Impact of COVID-19 on STDs
During 2020, the COVID-19 pandemic led to disruptions in STD-related prevention and care activities, including reduced screening during the initial shelter-in-place orders. STD program resources, including STD case investigations, were also redirected to COVID-19 activities. Because STDs often do not show symptoms, and screening is necessary for timely diagnosis and treatment, changes in access to sexual health care can affect the number of infections diagnosed and reported. The impact of these disruptions likely continued in 2021 and, as a result, STD surveillance data collected during 2020 and 2021 and presented in Sexually Transmitted Disease Surveillance, 2021 should be interpreted cautiously.
The impact of the COVID-19 pandemic on STD surveillance data was most acute in March and April 2020, when the number of reported STDs rapidly fell during initial shelter-in-place orders. Although case counts for gonorrhea and primary and secondary (P&S) syphilis dropped below 2019 levels during March and April 2020, cases of both STDs surged the rest of the year. By the end of 2020, reported cases of gonorrhea increased 10% and reported cases of P&S syphilis increased 7% from 2019 to 2020. The trend continues as reported cases of gonorrhea increased 15% and reported cases of P&S syphilis increased 38% from 2019 to 2021.
Increased case counts seen in late-2020 and in 2021 may reflect an increase in service utilization as health care clinics re-opened and people sought care when available. Increases in diagnosed and reported cases could also reflect higher disease transmission. For example, due to reduced access to care, those with an STD may have had their infections longer, providing more opportunities to transmit infection to their sexual partners. Additionally, following the initial shelter-in-place orders, sexual behaviors like the frequency of new sex partners may have changed, causing STDs to spread in sexual networks.
Although the number of chlamydia cases increased 4% from 2020 to 2021, the number of chlamydial infections diagnosed and reported in 2021 was still 9% lower than the number reported in 2019 (1,644,416 cases in 2021 vs 1,808,703 in 2019). This decrease is likely due to changes in STD screening, not a reduction in new infections. Most people with chlamydia usually have no signs or symptoms and most cases are identified through screening at routine preventive care visits. Therefore, it is likely chlamydia was disproportionately affected by reduced screening during the pandemic, resulting in undiagnosed infections. Additionally, in response to reduced staffing resources, many health departments prioritized the diagnosis and treatment of syphilis and gonorrhea. This likely further reduced the number of chlamydia cases processed and reported.
Concerningly, rates of P&S syphilis increased 24% among reproductive-aged women from 2019 to 2020, resulting in increases in congenital syphilis. In 2020, there were 2,148 congenital syphilis cases, an increase of 15% since 2019. During 2020 to 2021, rates of P&S syphilis increased 52% among reproductive-aged women and the number of congenital syphilis cases increased 32%. Increases in congenital syphilis, including increases in congenital syphilis-related deaths, are a stark reminder of the need to prevent the worst outcomes related to STDs.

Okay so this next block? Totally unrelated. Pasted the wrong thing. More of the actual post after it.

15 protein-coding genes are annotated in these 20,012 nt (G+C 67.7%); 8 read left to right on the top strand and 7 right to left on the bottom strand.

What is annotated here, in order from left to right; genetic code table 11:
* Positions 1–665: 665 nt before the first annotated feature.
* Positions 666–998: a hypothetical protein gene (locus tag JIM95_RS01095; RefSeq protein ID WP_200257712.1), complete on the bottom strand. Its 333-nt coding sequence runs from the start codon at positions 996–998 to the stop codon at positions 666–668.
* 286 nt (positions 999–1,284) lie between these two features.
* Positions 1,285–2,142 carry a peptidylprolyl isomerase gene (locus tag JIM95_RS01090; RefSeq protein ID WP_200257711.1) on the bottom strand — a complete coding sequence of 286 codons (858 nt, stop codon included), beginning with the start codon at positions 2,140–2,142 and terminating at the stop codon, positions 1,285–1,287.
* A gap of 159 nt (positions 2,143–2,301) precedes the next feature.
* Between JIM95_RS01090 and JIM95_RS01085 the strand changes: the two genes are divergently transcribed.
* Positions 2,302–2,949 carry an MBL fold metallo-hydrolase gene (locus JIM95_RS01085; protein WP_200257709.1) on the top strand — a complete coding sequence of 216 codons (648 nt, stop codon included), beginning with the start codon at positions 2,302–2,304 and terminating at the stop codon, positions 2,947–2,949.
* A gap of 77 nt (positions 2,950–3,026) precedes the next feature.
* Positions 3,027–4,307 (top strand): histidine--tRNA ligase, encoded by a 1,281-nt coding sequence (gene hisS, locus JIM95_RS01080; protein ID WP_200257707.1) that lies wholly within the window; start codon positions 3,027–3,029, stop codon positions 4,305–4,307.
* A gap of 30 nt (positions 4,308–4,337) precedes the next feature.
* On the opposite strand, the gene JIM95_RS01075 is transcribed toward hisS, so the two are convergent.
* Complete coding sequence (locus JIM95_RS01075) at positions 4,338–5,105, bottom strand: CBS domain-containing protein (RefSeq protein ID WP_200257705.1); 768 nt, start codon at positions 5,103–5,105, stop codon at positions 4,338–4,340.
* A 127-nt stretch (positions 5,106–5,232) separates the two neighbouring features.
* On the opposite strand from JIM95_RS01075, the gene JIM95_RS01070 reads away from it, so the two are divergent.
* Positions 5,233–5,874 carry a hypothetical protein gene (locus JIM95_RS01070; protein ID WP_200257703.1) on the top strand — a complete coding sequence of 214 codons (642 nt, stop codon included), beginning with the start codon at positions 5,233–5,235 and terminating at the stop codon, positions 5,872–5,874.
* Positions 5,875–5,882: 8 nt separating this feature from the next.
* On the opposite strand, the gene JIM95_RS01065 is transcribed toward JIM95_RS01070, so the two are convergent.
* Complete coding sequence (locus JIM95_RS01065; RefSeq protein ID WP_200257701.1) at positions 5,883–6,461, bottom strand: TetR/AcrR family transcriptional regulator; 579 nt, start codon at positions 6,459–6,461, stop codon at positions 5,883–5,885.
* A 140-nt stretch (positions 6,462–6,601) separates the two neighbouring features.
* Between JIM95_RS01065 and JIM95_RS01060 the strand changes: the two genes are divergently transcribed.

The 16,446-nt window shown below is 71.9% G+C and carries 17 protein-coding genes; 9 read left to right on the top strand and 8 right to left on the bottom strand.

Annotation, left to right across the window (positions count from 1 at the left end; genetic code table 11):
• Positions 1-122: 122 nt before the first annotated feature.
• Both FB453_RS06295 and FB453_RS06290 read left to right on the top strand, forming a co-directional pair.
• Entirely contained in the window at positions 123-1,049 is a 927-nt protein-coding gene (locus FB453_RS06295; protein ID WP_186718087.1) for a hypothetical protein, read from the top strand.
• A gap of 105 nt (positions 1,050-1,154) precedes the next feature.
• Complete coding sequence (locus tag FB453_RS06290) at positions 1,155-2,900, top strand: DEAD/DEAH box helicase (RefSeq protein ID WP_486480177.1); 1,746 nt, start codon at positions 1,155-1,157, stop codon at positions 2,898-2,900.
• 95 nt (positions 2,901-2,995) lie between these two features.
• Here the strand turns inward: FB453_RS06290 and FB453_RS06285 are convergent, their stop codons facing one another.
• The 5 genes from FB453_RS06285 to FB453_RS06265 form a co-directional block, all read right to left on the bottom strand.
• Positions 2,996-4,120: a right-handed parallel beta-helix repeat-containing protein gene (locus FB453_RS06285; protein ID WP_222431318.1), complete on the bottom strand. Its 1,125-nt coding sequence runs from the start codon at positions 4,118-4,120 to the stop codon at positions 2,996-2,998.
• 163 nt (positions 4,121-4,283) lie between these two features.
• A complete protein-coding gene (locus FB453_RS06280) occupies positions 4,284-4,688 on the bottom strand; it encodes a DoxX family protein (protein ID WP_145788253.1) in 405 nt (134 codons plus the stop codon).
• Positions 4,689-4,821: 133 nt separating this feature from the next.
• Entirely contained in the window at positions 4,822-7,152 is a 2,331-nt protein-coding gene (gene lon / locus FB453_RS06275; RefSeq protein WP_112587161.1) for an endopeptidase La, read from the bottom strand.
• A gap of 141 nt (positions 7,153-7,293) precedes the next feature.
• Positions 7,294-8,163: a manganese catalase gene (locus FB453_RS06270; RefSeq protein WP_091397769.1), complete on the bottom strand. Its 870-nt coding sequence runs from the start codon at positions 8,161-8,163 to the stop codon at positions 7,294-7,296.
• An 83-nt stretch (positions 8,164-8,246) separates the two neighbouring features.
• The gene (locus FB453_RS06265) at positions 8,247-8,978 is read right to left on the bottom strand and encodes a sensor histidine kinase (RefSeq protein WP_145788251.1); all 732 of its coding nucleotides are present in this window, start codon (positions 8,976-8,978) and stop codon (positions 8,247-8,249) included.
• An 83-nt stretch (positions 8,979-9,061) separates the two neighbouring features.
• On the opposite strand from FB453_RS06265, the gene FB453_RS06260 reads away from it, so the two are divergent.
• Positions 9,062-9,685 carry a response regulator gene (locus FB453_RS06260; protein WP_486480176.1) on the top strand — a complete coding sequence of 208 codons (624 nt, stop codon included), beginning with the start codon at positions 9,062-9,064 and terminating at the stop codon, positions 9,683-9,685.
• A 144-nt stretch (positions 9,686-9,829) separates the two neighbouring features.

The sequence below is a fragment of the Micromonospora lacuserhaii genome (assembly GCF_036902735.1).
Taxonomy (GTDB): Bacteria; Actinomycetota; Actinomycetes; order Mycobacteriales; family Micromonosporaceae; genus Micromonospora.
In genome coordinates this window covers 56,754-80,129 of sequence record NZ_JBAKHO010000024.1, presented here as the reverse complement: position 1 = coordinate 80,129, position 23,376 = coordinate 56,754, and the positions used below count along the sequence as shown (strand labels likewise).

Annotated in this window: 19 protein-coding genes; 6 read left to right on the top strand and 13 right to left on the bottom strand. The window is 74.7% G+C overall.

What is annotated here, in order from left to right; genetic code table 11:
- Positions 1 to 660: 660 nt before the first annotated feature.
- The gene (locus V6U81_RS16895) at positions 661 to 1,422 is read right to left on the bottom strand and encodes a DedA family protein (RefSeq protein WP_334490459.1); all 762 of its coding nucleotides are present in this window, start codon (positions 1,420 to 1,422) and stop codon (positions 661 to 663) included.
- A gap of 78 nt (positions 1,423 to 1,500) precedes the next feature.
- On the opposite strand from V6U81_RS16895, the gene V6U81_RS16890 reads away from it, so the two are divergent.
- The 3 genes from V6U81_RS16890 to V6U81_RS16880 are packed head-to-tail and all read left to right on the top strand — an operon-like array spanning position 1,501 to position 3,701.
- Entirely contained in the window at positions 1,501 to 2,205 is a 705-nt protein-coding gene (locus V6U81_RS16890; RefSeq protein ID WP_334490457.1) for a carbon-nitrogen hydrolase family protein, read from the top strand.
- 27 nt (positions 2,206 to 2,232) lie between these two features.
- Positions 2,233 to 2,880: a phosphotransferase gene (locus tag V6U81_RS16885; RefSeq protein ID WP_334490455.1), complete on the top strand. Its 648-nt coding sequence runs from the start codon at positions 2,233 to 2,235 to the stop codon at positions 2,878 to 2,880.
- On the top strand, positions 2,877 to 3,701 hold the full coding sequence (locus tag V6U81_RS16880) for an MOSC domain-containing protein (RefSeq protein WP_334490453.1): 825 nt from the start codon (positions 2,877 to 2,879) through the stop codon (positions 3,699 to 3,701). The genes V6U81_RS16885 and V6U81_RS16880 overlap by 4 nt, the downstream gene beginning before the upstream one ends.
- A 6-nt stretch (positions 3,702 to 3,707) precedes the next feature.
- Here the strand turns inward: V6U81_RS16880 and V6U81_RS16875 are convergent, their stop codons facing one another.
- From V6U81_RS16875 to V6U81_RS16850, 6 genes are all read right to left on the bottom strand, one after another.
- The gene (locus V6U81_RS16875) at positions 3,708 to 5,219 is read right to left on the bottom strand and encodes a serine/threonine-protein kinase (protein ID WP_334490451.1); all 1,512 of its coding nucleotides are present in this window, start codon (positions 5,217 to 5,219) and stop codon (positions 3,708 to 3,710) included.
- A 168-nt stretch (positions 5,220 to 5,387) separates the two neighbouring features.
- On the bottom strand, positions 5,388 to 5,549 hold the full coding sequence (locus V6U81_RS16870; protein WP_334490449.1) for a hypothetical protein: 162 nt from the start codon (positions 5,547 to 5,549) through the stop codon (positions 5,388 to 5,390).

Sexually Transmitted Disease Surveillance, 2021 underscores that STDs continue to persist as a significant public health concern. The new report reflects the realities of a strained public health infrastructure, while simultaneously providing the most current data on reported cases of STDs in the United States. However, the picture remains very unclear. The COVID-19 pandemic significantly affected trends in STDs– resulting in likely underreporting of infections and possibly increased STD transmission. It’s likely that such effects will persist for several more years and we may never know the full impact of the pandemic on STDs. What is clear, however, is the state of STDs did not improve in the United States. Prevention and control efforts remain as important as ever.
This page summarizes numerous publications and communications throughout the pandemic. You can find more information in the following resources:
- Impact of COVID-19 on STDs. 2020 STD Surveillance Report.
- Pagaoa et al. Trends in Nationally Notifiable Sexually Transmitted Disease Case Reports During the US COVID-19 Pandemic, January to December 2020. Sex Transm Dis. 2021 Oct; 48(10): 798–804.
- Wright et al. Impact of the COVID-19 Pandemic on Centers for Disease Control and Prevention-Funded STD Programs. Sex Transm Dis. 2021 Oct 12.
- Summary of key findings: https://www.cdc.gov/std/program/327850-A_FS_COVID19_STD_Impact_508_FINAL.pdf
- Abstract: https://pubmed.ncbi.nlm.nih.gov/34654769/
- Dear Colleague letters from CDC’s Division of STD Prevention
- Providing effective care and prevention when facility-based services and in-person patient-clinician contact is limited: https://www.cdc.gov/std/dstdp/dcl/DCL-STDTreatment-COVID19-04062020.pdf
- Update: STD Treatment options: https://www.cdc.gov/std/dstdp/dcl/dcl-clarification-may2020.pdf
- Shortage of STI Diagnostic Test Kits and Laboratory Supplies: https://www.cdc.gov/std/dstdp/dcl/DCL-Diagnostic-Test-Shortage.pdf
Additional COVID-19 information is available here:
- COVID-19: https://www.cdc.gov/coronavirus/2019-ncov/index.html
- COVID Data Tracker: https://covid.cdc.gov/covid-data-tracker/#datatracker-home